Nairobi, July 2 – Although initial research suggested otherwise, poaching of African elephants has not decreased since 2011 in western, southern, and central Africa, according to a new study by the conservation charity Elephants Without Borders.

Eastern Africa is the only region where poaching has declined, according to the report, a summary of which was carried by the ZME Science journal.

Beginning around 2007, a wave of poaching for ivory affected populations of savannah elephants (Loxodonta africana) and forest elephants (L. cyclotis) across Africa. The total population of savannah elephants decreased by 30 per cent between 2007 and 2015. In some countries, elephant populations declined by over 50 per cent in under 10 years.

Recent reports, however, indicated that elephant poaching may be abating. Since 2016, some African parks have reported reductions or even a halt in elephant poaching. Likewise, global ivory prices appear to have peaked and may have begun to fall, perhaps as a result of bans on ivory sales.

In the new study, Elephants Without Borders (EWB) with the University of Washington applied a novel statistical technique to analyze poaching data from the Monitoring the Illegal Killing of Elephants (MIKE) Program. They found poaching reduced only in Eastern Africa in recent years, dismissing previous estimations.

Lead author Dr Scott Schlossberg, an analyst with EWB, said in a statement: “Reports of falling poaching rates in Africa are something of an illusion. Regionally, elephant poaching is decreasing only in Eastern Africa. For the rest of the continent, poaching rates are still near their peak and have changed little since 2011.”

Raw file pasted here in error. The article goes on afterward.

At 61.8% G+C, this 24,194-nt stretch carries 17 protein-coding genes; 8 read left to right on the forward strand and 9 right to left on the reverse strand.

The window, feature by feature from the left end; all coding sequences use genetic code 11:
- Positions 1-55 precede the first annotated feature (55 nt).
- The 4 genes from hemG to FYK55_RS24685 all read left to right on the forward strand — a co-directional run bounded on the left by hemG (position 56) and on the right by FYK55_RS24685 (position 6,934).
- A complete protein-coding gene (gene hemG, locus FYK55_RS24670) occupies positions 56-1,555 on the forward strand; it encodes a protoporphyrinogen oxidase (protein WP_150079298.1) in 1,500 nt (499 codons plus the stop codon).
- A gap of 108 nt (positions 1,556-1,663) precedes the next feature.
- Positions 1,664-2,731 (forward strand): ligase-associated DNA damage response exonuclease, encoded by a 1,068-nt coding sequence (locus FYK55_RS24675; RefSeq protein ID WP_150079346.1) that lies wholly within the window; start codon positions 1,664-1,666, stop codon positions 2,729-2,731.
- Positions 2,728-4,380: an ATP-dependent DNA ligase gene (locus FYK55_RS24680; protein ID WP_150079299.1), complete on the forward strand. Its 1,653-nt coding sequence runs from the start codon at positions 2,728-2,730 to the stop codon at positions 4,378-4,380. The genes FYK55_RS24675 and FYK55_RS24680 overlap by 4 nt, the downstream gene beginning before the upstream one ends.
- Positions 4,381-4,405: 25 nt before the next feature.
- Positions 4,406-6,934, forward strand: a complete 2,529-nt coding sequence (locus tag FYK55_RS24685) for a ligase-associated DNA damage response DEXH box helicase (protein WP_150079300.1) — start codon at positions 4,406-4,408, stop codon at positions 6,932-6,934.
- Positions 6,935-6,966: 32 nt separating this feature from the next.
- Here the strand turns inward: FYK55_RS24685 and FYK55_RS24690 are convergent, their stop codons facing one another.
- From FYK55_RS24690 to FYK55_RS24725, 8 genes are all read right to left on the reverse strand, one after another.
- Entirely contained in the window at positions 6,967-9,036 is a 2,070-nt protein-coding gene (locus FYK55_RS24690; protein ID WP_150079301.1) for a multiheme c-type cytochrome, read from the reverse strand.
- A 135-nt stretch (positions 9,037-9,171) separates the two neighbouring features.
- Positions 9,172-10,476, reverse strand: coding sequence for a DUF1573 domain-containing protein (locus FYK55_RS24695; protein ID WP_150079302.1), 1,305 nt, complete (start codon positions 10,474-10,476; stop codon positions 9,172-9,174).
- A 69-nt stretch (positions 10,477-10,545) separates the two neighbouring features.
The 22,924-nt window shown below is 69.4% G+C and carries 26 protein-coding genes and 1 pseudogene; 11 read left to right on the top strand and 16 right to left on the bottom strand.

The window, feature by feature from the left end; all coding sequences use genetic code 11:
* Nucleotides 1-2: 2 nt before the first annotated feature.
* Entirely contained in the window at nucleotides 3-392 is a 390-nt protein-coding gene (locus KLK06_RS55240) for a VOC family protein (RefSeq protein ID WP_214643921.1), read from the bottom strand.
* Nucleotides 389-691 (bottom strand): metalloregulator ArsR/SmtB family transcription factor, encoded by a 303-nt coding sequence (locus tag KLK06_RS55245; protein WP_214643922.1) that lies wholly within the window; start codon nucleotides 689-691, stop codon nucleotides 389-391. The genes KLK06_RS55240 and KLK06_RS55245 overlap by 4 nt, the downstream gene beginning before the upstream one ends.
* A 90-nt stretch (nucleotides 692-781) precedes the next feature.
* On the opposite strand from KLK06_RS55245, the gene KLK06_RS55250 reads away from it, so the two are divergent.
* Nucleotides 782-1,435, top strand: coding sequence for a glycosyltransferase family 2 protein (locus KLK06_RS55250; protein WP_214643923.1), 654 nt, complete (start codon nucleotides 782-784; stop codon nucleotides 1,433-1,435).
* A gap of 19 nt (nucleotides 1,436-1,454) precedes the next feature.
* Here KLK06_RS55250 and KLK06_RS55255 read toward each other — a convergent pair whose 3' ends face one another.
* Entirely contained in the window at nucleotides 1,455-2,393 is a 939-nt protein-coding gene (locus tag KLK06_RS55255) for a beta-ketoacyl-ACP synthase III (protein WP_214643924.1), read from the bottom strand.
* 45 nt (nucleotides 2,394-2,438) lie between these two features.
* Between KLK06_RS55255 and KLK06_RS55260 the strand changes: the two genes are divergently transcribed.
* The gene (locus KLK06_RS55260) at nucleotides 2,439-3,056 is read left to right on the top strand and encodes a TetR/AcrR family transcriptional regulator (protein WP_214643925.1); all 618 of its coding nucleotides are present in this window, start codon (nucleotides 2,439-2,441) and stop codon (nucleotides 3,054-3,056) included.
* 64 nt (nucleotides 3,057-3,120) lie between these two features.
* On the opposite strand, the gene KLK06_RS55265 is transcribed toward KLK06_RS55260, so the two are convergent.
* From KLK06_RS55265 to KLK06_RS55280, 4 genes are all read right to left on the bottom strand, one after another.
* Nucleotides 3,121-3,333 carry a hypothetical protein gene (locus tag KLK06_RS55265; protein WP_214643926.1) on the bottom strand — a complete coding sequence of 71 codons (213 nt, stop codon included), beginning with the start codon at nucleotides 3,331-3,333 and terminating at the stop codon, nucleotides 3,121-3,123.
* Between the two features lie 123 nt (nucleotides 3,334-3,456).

The MIKE programme is administered by the Convention on International Trade in Endangered Species of Wild Fauna and Flora (CITES), a multilateral treaty to protect endangered plants and animals. At MIKE sites, rangers record the number of elephant carcasses they find. The proportion of those carcasses that were killed illegally was used as the measure of poaching rates in the new study.

The researchers said central and western Africa are the areas of more concern regarding poaching. In western Africa, remaining elephants are mostly in small and scattered, which makes it difficult to withstand poaching. Central Africa is the home of the African forest elephant, a species that has experienced severe losses.

“The poachers are not easing up their efforts, so the countries of Africa and supporters of elephants around the world need to keep up the fight against poaching. We have already lost over 100,000 elephants to poaching since 2007. Reducing poaching should be a top priority of conservationists,” said the report’s co-author Michael Chase of EWB.

While they described the reduction in poaching in East Africa as “real and laudable,” the researches said governments and conservationists should not let that improvement influence their outlook on what is happening in the rest of the continent. Poaching levels in central and western Africa are “unsustainable” and more vigilance and anti-poaching efforts are needed, according to the report.